Project Main Details
I am building an iPhone app that will have information on 50 common backyard birds. I want the user to be able to play a short audio description of each of the birds.
There should be 50 different recordings, one for each of the 50 species, mp3 format.
Dry is OK, but I am open to some kind of background sounds or the song of the bird (I have recordings for each species). I do not have enough experience to know what will sound good or how much larger the sound files will be, slowing down the download time on the app.
Budget may be around $650 ?? Please quote. 2010-08-04 07:25:05 GMT 2010-08-11 07:00:00 (GMT -05:00) Eastern Time (US & Canada) Yes (click here to learn more about ) Closed 0 0 0 direct invitation(s) have been sent by the voice seeker resulting in 0 audition(s) and/or proposal(s) so far. Voice123 SmartCast is seeking 10 auditions and/or proposals for this project (approx.) Invitations sent by SmartCast have resulted in 0 audition(s) and/or proposal(s) so far.
• Add special effects
Many people may not immediately think of a crow as a backyard bird. Crows will visit feeding stations and their natural curiosity often brings them into contact with man.
It has been aptly stated that if a person knows only three birds one of them will be the crow. The crow, if we include all sub-species, is widely distributed over the greater part of the North American Continent. Throughout this area this familiar bird is instantly recognized by anyone who sees it. Because of its striking coal-black plumage, its large size, its unusual adaptability, its extreme cunning and apparent intelligence, its harsh garrulous notes, and its habit of frequently appearing in the open, it has become one of the best known of our American birds.
Because of large scale forest clearing, crows are more abundant now than when North America was first settled by Europeans. Intelligent and resourceful, American Crows can occupy a variety of habitats and make a living from nearly any food source.
American Crows, especially when young, can be observed playing with a variety of objects such as sticks, and will even have a tug-of-war now and then. Crow behavior becomes more serious when a predator such as an owl is observed. Then, crows will begin calling loudly and dive-bombing the owl, sometimes chasing it a considerable distance.
American Crows are very social, and in winter can occur in roosts of tens of thousands of birds.
Some breeding American Crow pairs have helpers, young birds that assist with the raising of a brood.
Calls include a harsh "caaaw," but a number of other calls are also given.
The American Goldfinch belongs to a group of small, short tailed finches that includes the Lesser and Lawrence's Goldfinch and the Pine Siskin. These birds are also closely related to the redpolls.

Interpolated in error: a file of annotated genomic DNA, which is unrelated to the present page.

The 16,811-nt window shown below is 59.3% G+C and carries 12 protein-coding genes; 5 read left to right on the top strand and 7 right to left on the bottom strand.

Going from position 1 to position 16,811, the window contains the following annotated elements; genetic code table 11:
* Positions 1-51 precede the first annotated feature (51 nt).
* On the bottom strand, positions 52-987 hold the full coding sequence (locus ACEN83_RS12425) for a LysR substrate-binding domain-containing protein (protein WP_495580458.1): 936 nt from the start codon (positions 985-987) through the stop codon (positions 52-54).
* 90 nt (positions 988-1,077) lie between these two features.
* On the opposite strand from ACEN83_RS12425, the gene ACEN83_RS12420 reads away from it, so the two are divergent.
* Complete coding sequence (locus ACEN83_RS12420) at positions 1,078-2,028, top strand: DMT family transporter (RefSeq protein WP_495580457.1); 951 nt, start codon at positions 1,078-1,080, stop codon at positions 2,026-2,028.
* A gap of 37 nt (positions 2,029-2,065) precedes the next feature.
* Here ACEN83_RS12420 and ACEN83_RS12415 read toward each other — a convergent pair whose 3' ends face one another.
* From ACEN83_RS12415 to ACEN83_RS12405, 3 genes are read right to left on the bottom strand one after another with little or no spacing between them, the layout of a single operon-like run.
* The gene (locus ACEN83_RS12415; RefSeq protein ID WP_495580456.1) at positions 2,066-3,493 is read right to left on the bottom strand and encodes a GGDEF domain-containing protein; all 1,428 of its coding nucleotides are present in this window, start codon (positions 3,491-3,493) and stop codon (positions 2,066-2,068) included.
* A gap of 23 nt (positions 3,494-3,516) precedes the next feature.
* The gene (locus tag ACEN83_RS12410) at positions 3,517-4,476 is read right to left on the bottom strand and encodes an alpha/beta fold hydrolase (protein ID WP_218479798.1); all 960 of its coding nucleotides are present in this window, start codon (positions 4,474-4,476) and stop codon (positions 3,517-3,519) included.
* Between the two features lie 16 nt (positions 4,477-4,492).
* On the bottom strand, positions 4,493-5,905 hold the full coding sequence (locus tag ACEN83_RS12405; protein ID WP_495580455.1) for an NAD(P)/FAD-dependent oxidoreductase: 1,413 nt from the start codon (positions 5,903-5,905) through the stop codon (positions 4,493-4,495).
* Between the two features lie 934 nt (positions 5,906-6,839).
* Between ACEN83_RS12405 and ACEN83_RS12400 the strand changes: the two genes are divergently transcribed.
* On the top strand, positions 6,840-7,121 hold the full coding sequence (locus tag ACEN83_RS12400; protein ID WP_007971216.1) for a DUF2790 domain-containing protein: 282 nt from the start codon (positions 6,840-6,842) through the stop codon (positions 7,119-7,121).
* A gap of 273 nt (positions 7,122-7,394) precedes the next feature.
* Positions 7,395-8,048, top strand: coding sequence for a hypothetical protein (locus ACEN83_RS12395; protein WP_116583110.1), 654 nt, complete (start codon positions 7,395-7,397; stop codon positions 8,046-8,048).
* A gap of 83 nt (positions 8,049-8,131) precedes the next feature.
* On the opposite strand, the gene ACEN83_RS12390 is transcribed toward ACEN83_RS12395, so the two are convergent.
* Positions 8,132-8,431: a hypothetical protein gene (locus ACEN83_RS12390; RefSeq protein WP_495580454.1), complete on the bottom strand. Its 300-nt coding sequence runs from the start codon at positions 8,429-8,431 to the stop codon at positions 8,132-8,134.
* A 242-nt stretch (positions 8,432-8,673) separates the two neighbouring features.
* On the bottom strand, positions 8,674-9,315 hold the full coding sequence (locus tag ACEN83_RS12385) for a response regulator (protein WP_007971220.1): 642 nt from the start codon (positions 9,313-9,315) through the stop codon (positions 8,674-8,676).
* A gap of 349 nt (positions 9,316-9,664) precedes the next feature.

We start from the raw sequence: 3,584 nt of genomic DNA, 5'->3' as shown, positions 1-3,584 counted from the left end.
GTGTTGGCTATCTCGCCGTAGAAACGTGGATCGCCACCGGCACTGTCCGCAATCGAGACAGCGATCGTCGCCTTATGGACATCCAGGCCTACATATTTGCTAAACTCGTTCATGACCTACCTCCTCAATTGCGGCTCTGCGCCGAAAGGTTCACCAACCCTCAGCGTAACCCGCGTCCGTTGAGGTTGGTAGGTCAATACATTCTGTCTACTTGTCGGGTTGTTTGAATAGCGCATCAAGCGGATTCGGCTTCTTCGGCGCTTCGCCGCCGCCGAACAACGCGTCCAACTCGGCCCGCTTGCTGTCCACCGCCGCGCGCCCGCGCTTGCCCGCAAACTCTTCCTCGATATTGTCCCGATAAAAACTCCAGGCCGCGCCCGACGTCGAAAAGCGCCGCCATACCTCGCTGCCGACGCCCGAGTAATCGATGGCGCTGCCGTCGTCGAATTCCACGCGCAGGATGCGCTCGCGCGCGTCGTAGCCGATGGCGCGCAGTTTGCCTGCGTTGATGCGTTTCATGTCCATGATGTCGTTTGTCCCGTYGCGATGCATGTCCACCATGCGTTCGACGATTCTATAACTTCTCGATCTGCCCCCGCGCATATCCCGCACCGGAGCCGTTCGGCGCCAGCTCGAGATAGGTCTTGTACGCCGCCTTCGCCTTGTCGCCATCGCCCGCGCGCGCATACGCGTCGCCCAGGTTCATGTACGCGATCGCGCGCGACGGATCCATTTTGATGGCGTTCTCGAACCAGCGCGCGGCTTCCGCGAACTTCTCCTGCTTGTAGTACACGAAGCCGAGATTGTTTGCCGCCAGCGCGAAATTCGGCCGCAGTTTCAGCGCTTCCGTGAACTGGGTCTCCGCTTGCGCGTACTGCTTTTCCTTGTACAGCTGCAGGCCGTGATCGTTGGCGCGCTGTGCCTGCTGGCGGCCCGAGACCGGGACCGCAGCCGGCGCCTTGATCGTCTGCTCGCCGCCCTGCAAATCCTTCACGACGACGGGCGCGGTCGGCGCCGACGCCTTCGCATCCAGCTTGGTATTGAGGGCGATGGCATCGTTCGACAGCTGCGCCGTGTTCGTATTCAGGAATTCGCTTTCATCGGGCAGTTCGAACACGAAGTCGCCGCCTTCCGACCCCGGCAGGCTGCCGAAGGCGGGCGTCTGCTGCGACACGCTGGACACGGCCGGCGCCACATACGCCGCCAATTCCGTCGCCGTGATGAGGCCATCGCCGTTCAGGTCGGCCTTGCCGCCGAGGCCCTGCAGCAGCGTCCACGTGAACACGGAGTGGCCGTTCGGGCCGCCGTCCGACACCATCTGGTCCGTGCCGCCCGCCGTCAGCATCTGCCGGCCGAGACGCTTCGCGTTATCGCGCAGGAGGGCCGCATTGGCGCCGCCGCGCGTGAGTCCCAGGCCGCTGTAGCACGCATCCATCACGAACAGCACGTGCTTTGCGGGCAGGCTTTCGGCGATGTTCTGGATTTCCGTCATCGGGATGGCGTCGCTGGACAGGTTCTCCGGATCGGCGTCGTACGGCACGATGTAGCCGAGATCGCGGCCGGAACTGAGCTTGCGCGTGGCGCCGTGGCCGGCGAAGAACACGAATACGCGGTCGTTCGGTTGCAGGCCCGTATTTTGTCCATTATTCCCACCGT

Goldfinches collect in flocks during most of the year and constantly give their characteristic notes as they fly restlessly from place to place. They give the impression of being high-spirited birds, always happy and full of gaiety.
Males in breeding plumage are brilliant yellow and shiny black, with white wingbars. Females and winter males are much duller and lack the black cap.
American Goldfinches normally produce one or two broods per year. The female incubates the eggs and both sexes care for the young. Monogamous during the first nesting, females may switch mates after the first brood, leaving her original mate to take care of the fledglings. Unlike most song birds, which usually feed insects to their young, goldfinches feed a regurgitated seed porridge.
The common flight call is 'per-chik-or-ree', with emphasis on second syllable. Often described as sounding like po-ta-to-chip. They also have a high-pitched musical song.
The American Goldfinch is the state bird of New Jersey, Iowa, and Washington.
A backyard favorite, goldfinches grace parks and backyards throughout most of the United States and southern Canada. Attract goldfinches with sunflower seed and nyjer.
Common and widespread, the American Robin is often used as a point of reference, whether as a sign of spring, a size comparison for another species seen by a birder, or as a color called “robin’s-egg blue”.
The largest North American thrush, the robin was probably given its name by early English settlers because it resembled in coloration the robin redbreast of England.
Territorial during the breeding season, American Robins sometimes gather in enormous flocks during the winter months.
During the 1800s, American Robins were considered delicious and were often sold in markets. Much later, mortality of robins was an early indicator of the dangers of the pesticide DDT. Other pesticides have since caused large-scale die-offs in robins.
Courtship behavior of the robin is varied. Bradford Torrey, in 1885, provides this description:
"How gently he approaches his beloved! How carefully he avoids ever coming disrespectfully near! No sparrow-like screaming, no dancing about, no melodramatic gesticulation. If she moves from one side of the tree to the other, or to the tree adjoining, he follows in silence. Yet every movement is a petition, an assurance that his heart is hers and ever must be.
On one occasion, at least, I saw him holding himself absolutely motionless, in a horizontal posture, staring at his sweetheart as if he would charm her with his gaze, and emitting all the while a subdued hissing sound. The significance of this conduct I do not profess to have understood; it ended with his suddenly darting at the female, who took wing and was pursued."
Robins sing a series of warbling, whistled phrases, as well as calls resembling short, sharp clucks.
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